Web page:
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ScienceNostalgia101

Nuclear energy vs. renewable energy

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So you are saying that because the Government considers it beneficial for the economy, people working, and off social assistance, it is right for them to keep subsidising fossil fuels ?
Then if some other Government gets elected, that considers climate change more important than the economy, they can subsidise green energies ?

Or is it only when you personally agree with the direction the Government takes with their favoritism ?

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Solar using mirrors work okay and can include thermal storage, usually molten salt -

Solar-farm-640x421.jpg

 

But I suspect the inclusion of storage has been premature and has not been good economically for these kinds of solar plants - in the absence of a price premium for that stored power. As the proportion of wind and solar grows the value of on demand power to fill the gaps will become more apparent. That will not be a market that suits nuclear; undercut on price during the day and forced to wring the bulk of revenues out of what remains - and that is a market for fast response, on demand power, not steady baseload; nuclear will have competition, including batteries and pumped hydro and even evolving flexible industrial practices. 

Meanwhile big PV is doing daytime electricity cheaper than these kinds of plants and big batteries are getting cheaper too - about 90% drop in price for Lithium Ion in the past decade and there are extraordinary R&D efforts underway to do batteries better. Tech device makers, cordless tool makers, vehicle makers, renewable energy makers plus government agencies all want better and are spending big to do it. Recent advances in relevant sciences is coming up with the deep understandings and clever tools to make big improvements not just possible but likely - and whoever cracks the next best possible battery will get rich beyond imagination.

 

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7 hours ago, Ken Fabian said:

whoever cracks the next best possible battery will get rich beyond imagination.

Toyota recently announced plans to release cars soon using a solid state battery to replace lithium ion. These types of advances surely help. 

https://asia.nikkei.com/Business/Technology/Toyota-s-game-changing-solid-state-battery-en-route-for-2021-debut

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Both nuclear and renewable energy sources need good storage solutions.
Nuclear cannot do variable power output ( too quickly ) so it cannot ramp up for 'peak' times.
While renewables cannot supply continuous power ( intermittent, depending on Sun, wind, tides … )

While lithium or solid state may be cost effective for smaller applications, laptops, cars, etc., I don't think they'll cut it for large scale power applications, such as power to a city.
I would think more in terms of pressurised, insulated vessels of superheated steam ( which would slowly lose temperature and pressure, and literally be potentially dangerous bombs ), or pumping water to higher gravitational potential, and retrieving the stored power through Hydroelectric.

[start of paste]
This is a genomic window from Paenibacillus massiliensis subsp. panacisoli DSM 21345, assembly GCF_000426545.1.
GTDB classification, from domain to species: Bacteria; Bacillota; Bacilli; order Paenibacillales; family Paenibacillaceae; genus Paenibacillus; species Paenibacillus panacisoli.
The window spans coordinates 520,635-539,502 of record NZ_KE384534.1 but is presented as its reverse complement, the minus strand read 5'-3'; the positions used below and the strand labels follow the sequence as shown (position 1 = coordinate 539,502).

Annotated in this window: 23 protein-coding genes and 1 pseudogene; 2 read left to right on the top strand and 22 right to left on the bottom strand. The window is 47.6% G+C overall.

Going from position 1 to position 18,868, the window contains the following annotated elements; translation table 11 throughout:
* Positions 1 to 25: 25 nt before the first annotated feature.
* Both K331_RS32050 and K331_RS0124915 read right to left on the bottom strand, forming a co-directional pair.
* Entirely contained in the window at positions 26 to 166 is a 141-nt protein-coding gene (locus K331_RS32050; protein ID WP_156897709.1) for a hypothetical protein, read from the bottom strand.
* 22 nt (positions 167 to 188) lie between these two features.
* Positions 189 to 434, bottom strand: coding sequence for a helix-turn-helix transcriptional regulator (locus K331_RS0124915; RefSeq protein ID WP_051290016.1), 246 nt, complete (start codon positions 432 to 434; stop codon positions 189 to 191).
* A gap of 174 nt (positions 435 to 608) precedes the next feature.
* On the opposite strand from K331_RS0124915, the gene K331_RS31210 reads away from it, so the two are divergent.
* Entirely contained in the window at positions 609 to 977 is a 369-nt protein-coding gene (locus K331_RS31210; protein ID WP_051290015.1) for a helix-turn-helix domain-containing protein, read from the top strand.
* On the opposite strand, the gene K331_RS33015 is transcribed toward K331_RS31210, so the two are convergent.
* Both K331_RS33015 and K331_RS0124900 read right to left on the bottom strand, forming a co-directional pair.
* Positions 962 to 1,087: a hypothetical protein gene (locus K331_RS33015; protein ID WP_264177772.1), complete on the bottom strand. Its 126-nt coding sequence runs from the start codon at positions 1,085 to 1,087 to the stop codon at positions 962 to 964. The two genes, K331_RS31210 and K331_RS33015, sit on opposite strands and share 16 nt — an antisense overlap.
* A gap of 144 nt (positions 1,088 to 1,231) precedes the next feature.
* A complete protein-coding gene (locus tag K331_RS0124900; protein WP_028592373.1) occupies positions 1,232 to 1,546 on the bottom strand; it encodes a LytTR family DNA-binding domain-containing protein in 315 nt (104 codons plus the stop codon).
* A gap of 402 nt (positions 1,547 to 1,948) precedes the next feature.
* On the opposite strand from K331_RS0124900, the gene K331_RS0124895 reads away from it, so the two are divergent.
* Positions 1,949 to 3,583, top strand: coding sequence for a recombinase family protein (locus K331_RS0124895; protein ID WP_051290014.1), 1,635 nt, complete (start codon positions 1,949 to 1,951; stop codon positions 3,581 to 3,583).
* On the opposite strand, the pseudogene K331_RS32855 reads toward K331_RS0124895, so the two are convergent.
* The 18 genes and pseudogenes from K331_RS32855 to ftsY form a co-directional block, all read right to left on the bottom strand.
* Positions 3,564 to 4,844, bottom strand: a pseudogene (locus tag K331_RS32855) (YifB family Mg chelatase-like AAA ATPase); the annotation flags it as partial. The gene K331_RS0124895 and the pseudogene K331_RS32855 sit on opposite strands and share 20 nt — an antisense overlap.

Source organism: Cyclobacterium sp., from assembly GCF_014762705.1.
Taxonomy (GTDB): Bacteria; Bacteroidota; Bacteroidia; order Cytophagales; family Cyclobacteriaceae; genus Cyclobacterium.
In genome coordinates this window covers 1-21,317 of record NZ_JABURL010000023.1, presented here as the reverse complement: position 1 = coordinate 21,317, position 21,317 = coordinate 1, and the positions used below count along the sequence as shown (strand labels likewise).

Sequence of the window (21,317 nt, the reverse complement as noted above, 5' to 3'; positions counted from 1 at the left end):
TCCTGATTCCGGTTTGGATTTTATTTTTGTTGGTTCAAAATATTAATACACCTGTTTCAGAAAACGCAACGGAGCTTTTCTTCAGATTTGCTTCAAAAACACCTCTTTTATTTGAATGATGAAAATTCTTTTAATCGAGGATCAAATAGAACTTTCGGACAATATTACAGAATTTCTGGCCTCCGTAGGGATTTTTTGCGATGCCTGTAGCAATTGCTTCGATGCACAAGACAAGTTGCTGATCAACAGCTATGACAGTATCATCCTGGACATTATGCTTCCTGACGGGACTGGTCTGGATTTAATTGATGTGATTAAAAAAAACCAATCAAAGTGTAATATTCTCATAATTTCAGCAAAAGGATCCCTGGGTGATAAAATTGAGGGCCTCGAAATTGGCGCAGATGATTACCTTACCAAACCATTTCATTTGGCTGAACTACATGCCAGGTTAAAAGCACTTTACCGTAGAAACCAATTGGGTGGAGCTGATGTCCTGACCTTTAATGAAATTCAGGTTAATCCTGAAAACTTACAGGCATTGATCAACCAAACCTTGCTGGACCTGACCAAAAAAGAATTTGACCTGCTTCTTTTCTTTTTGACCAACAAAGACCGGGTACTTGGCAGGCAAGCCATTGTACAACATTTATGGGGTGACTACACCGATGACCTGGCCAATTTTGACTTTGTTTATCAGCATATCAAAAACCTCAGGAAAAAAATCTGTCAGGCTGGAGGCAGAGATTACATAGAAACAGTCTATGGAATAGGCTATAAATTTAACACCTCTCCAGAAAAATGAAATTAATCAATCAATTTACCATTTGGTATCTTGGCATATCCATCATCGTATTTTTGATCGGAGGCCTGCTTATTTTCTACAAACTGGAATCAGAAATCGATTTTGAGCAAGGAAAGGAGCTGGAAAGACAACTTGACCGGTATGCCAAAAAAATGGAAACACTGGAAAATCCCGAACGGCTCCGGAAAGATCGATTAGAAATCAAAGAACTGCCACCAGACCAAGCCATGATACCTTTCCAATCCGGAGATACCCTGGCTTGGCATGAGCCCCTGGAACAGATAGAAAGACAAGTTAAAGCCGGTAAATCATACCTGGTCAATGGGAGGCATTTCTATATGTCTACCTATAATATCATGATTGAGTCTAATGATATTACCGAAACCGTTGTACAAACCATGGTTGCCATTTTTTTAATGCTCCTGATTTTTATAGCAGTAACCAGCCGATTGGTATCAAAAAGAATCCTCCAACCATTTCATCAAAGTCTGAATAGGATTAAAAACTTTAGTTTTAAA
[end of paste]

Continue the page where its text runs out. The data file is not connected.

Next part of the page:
Edited by MigL

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In comparing Nuclear and renewables there was the historical question of scale (how to generate large amounts of energy in small spaces).  At the time (60's-80's) the only good options for large generating capacity were hydro, fossil fuel and nuclear.  Nuclear was a good choice because good opportunities for hydro were dwindling and, while it has its own sets of problems, nuclear replaced coal-- a benefit in several ways:  reduced acid rain, reduced greenhouse gas emissions, and reduced coal tailings (random radioactivity and other localized pollution).  I worked for several years as a technology advisor in Switzerland on construction of the Leibstadt Nuclear Power Station.  When that project was getting underway the anti-nuclear people in Switzerland argued that the country should opt for hydro.  A proposal was actually put together for a hydro plant big enough to eliminate the need for Leibstadt.  The dam would have flooded such a large amount of precious wine and dairy land in Switzerland that the country opted for nuclear.

In a sense, Nuclear gave us a bridge to the days of efficient renewables.

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I think that the strongest benefit of modern renewables (solar and wind) is that these technologies are compatible with private entrepreneurship. This drives efficiencies and lowers prices.

Likewise, the biggest weakness of nuclear (fission) is that this technology is inherently under heavy government control (among else, due to possible plutonium production). For most countries this almost guarantees sluggish development, inefficiencies and high prices.

I personally would accept to have underground nuclear power stations so that the surface remains uncluttered with wind towers and solar panels. At the moment it is not at all bad, but erecting 10 or 20 times more wind towers is a worrying thought to me.

 

1 hour ago, OldChemE said:

In a sense, Nuclear gave us a bridge to the days of efficient renewables.

Can you be more specific on the Switzerland example. Is there enough wind power? Is there enough infertile land for solar power? I ask because Switzerland is not a very large country, yet it uses about 35MWh per capita (if I found correct data). Makes me wondering if Switzerland at all has a non-nuclear option if it would want to achieve energy independence?

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4 hours ago, MigL said:

Both nuclear and renewable energy sources need good storage solutions.
Nuclear cannot do variable power output ( too quickly ) so it cannot ramp up for 'peak' times.
While renewables cannot supply continuous power ( intermittent, depending on Sun, wind, tides … )

While lithium or solid state may be cost effective for smaller applications, laptops, cars, etc., I don't think they'll cut it for large scale power applications, such as power to a city.